It is definitely true that computer chess does not imitate OTB chess in the way your brain sees the board.  I play 95% computer, and OTB is more difficult for me, and I miss more stuff OTB.

bong711

OTB performance is better for me as I don't do other activities. I can't help myself opening more tabs during online games including live chess. Multitasking is addicting.

toppermangolf
Anish_A wrote:

Using physical board to just to imitate the movements of digital display reduce the eyestrain.

And it is not illegal.

 

Yes but its downright cheating, try it at the local chess club.

forked_again
toppermangolf wrote:
Anish_A wrote:

Using physical board to just to imitate the movements of digital display reduce the eyestrain.

And it is not illegal.

 

Yes but its downright cheating, try it at the local chess club.

I don't understand.  They use real boards at the local chess club. 

lfPatriotGames
toppermangolf wrote:
Anish_A wrote:

Using physical board to just to imitate the movements of digital display reduce the eyestrain.

And it is not illegal.

 

Yes but its downright cheating, try it at the local chess club.

I've never heard of anyone getting in trouble for using a physical board at a chess club. I dont see how it's cheating. I so see how using a computer could be cheating though. Are there chess clubs in your area that do not allow physical boards for use? 

DeirdreSkye

      Probably he means that playing in one board and having the same position in another is cheating.True indeed , you can't do that in OTB tournaments. But on line chess is not OTB. I can play wearing my pyjamas , I can have a meal , I can listen to music , I can talk to my phone , I can cook , I can drink wine and many more while playing on line. Nothing of all these is possible while playing OTB.

     So on line is on line and OTB is OTB.2 different versions of the same game. But the real chess is OTB chess.There you get official rating and there you get titles.So sdomene who wants to preapre for OTB must be allowed to do his thinking and calculation on a real board WITHOUT moving the pieces.Even if it is not allowed though there is no way that a cheating mechanism can detect that since there is no outside help.

Titled_Patzer

In keeping with the "spirit" of sportsmanship, the question is thus -

In using a 2nd board, a 3D representation with actual pieces and a physical board, are the moves being played 1st online, and only then copied to the physical board? If, so, then no one has any issue. Problem exists, with making the moves 1st on a physical board, this is can be considered "an advantage" by some players. 2nd. This practice is not practical for blitz games. Also, becomes problematic for any time control, where games end in a time scramble (which a great majority do.) It simply is not practical, playing fast online and at the same time manually moving pieces on a physical board.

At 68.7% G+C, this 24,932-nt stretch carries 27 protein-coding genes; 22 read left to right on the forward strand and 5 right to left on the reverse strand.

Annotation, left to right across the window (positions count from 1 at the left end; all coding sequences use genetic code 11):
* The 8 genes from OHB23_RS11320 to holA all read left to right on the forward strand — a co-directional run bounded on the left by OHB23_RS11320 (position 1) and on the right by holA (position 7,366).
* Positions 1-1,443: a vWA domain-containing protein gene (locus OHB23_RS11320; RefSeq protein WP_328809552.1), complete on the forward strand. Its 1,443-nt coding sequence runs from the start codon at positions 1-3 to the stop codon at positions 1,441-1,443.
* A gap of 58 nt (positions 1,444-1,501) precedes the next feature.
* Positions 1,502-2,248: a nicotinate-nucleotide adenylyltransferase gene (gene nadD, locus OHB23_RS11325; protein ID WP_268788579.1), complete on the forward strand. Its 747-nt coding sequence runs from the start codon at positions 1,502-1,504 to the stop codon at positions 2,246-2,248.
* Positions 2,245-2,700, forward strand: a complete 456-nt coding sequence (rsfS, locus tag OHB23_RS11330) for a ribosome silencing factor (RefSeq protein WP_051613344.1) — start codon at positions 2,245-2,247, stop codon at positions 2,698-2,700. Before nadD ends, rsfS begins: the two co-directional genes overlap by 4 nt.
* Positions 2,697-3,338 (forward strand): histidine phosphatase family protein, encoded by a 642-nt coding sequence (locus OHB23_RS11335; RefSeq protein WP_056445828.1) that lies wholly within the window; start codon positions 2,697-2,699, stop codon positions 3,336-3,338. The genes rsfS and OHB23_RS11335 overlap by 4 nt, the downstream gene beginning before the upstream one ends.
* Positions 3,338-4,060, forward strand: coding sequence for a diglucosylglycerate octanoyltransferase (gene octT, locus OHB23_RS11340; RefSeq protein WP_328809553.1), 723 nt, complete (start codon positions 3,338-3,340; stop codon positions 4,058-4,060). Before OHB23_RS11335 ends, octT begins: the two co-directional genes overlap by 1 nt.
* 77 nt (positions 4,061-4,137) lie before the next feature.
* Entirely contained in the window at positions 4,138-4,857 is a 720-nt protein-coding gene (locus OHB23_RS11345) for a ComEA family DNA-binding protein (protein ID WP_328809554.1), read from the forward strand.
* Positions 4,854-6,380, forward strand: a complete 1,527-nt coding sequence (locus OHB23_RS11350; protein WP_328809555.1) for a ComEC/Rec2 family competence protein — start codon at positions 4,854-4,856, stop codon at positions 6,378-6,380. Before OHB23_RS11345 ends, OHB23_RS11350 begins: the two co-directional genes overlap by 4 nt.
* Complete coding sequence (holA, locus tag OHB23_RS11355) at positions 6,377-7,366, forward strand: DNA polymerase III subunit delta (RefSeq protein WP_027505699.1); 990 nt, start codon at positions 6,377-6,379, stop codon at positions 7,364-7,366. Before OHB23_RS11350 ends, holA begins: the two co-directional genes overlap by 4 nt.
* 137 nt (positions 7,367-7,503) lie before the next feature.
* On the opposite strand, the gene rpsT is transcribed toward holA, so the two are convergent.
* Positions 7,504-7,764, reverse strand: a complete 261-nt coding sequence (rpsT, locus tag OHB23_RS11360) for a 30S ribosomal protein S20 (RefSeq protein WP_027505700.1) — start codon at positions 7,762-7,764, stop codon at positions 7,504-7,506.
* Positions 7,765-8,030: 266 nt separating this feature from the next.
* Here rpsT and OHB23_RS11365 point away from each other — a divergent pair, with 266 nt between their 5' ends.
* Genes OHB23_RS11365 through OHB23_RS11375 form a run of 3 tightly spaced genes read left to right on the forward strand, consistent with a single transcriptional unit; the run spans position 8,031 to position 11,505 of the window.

Hence, learn to play online with 2D representation. Or play correspondence and review with a physical board. 

Petrussa

I don't think it helps reduce eye strain, but it does help with motor skills and visualization

DeirdreSkye
Titled_Patzer wrote:

In keeping with the "spirit" of sportsmanship, the question is thus -

In using a 2nd board, a 3D representation with actual pieces and a physical board, are the moves being played 1st online, and only then copied to the physical board? If, so, then no one has any issue. Problem exists, with making the moves 1st on a physical board, this is can be considered "an advantage" by some players. 2nd. This practice is not practical for blitz games. Also, becomes problematic for any time control, where games end in a time scramble (which a great majority do.) It simply is not practical, playing fast online and at the same time manually moving pieces on a physical board.

Hence, learn to play online with 2D representation. Or play correspondence and review with a physical board. 

    It doesn't matter what he will do in time scramble. Winning is not the goal , training is.If one manages to focus and calculate for an hour or more then he simply has to play the time scramble on line only.No big deal.  

WSama
forked_again wrote:
Anish_A wrote:

I have read one article that one guy was practising chess on the computer. He went for a tournament and he felt disorientation while playing with a physical board during the competition.

It is definitely true that computer chess does not imitate OTB chess in the way your brain sees the board.  I play 95% computer, and OTB is more difficult for me, and I miss more stuff OTB.

 

That's why I keep a few physical boards around I try to play with whenever I can. Inexpensive sets, really. Your typical game-board quality.